Time for a very special series of award-winning revisionist westerns starring icons of the genre (Cooper, Ladd, Wayne, Newman and Redford, Eastwood, and Bridges) and directed by some of the most gifted film storytellers of all time.
The Celluloid West—Revised!
May 3rd to June 21st, 2013
6 to 10 pm
All of these classic films have, in one way or another, exposed the myths we have told ourselves about heroism and the conquest of the American West.
(Fred Zinnemann, 1952)
Sheriff Will Kane (Gary Cooper) has married Quaker Amy Fowler (Grace Kelly). Now they prepare for a new life together away from Hadleyville, New Mexico Territory. But word comes that Frank Miller, whom Kane put in jail, is coming home on the noon train to extract his revenge. Against Amy’s wishes, Kane decides to stay and fight Miller. He’s counting on the good citizens of Hadleyville to back him. With Katy Jurado, Lloyd Bridges, Ian McDonald, and Harry Morgan.
(George Stevens, 1953)
After the Homestead Act, hard-working farmer Joe Starrett (Van Helfin) and ruthless cattle baron Rufus Ryker (Emile Meyer) are at odds over land in the Teton Valley of Wyoming. Then a stranger in buckskin named Shane (Alan Ladd) befriends the Starrett family, especially son Joey (Brandon de Wilde). Joey is enamored with Shane’s prowess with a gun, but his mother (Jean Arthur) will have none of it. When Ryker hires gunslinger Jack Wilson (Jack Palance) to ambush Joe, Shane intercedes.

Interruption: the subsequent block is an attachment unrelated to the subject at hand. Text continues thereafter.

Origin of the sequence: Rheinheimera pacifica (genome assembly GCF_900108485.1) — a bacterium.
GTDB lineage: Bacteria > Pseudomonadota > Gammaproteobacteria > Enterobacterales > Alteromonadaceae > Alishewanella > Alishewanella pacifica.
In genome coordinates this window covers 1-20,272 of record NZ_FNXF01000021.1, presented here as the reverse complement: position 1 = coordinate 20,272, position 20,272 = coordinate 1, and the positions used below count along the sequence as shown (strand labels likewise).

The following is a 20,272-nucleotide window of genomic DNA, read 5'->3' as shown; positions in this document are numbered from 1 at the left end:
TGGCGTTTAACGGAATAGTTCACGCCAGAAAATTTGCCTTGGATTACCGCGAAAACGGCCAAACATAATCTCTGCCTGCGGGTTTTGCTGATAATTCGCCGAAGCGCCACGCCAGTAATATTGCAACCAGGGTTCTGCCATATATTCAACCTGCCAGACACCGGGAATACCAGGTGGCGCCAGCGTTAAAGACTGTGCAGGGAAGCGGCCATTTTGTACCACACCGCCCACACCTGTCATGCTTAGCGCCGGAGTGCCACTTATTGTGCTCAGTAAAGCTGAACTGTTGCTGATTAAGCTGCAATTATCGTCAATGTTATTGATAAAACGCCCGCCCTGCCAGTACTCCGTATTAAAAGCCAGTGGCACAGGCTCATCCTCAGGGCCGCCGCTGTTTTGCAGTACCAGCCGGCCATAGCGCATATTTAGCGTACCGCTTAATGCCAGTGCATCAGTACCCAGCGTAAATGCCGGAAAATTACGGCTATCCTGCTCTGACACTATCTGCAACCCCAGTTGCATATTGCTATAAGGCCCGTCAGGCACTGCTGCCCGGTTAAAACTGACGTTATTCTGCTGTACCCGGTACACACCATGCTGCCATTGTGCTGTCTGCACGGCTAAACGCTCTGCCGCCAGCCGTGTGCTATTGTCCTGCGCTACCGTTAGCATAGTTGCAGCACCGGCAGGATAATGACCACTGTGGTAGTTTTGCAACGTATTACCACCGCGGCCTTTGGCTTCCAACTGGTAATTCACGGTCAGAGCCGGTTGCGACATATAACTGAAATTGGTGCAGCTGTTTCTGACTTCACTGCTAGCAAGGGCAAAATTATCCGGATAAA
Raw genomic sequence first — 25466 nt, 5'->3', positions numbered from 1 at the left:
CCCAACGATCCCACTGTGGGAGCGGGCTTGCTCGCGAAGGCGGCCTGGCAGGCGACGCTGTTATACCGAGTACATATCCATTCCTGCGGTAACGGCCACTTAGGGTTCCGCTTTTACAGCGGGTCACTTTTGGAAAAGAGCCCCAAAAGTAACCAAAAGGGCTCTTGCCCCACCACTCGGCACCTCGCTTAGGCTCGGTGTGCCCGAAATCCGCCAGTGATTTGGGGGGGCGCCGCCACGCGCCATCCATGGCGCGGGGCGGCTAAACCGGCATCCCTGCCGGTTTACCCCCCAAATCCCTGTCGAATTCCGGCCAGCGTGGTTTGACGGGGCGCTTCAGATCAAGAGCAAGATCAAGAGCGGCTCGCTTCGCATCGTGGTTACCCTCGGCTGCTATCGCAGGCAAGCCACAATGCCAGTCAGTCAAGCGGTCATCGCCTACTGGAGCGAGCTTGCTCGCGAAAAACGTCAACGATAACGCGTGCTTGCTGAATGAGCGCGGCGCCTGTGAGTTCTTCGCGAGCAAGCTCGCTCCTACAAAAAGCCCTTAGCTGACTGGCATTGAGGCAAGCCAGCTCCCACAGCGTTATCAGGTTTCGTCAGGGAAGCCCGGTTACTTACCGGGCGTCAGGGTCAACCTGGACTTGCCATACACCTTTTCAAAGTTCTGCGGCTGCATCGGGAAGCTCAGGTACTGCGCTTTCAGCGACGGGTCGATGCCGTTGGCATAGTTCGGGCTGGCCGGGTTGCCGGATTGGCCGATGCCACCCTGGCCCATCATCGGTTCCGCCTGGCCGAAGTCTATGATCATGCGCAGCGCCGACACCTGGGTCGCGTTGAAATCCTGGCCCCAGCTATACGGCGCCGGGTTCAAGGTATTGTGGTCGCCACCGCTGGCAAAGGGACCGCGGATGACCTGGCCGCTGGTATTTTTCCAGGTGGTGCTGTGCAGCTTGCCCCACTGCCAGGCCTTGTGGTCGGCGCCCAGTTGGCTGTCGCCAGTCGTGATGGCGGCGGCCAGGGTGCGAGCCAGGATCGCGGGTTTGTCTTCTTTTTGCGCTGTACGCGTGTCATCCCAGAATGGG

(John Ford, 1956)
Considered one of the best films of all times, The Searchers stars John Wayne as Ethan Edwards in his most compelling and ambiguous role. The Commanches are at war in West Texas Territory and Ethan’s nieces, Lucy and Debby (Natalie Wood), have been captured by Scar and his renegade band. When Lucy’s body is found, Ethan and Debby’s adopted brother Martin (Jeffrey Hunter) set off in search of Debby. But Ethan’s motives for finding her are not what they seem.
Butch Cassidy and the Sundance Kid
(George Roy Hill, 1969)
This movie broke the mold of Westerns with its comedic flare and B.J. Thomas’s jaunty “Raindrops Keep Falling on My Head.” The Hole-in-the-Wall gang, led by Butch (Paul Newman) and enforced by Sundance (Robert Redford) is robbing trains and banks all over the territory. But when railroad baron E.H. Harriman hires a select posse to track them down, Butch, Sundance, and girlfriend Etta Place (Katherine Ross) go on the lam—all the way to Bolivia!
(Clint Eastwood, 1992)
This movie demonstrates revisionist Western storytelling at its most profound. Movie icon Clint Eastwood directed and stars as William Munny, a reformed killer who has lost is wife and is struggling to raise their children in abject poverty on the prairie. When he hears from “the Schofield Kid” that a bounty has been placed on some cowboys in Big Whiskey, Wyoming, he sets off with his friend Ned Logan (Morgan Freeman) to earn the reward money and make a better life. And along the way we meet a host of the wildest characters ever assembled—sadistic Sheriff Little Bill, gun fighter English Bob, sleazy saloon owner Skinny Debois, yellow journalist W.W. Beauchamp, and queen bee whore Strawberry Alice—and learn the real cost of violence. With Gene Hackman and Peter O’Toole.
(Joel and Ethan Coen, 2010)
Leave it to the Coen brothers to top John Wayne’s Oscar winning 1969 True Grit. When teenager Mattie Ross’s father is killed by Tom Chaney, she seeks out legendary gunslinger Rooster Cogburn, a man of “true grit,” to avenge the injustice. But the haggard Rooster has seen better days. So Mattie insists on accompanying him on the errand of justice. Based on Charles Portis’s 1968 novel. Stars Jeff Bridges, Hailee Steinfeld, Matt Damon, Josh Brolin, and Berry Pepper.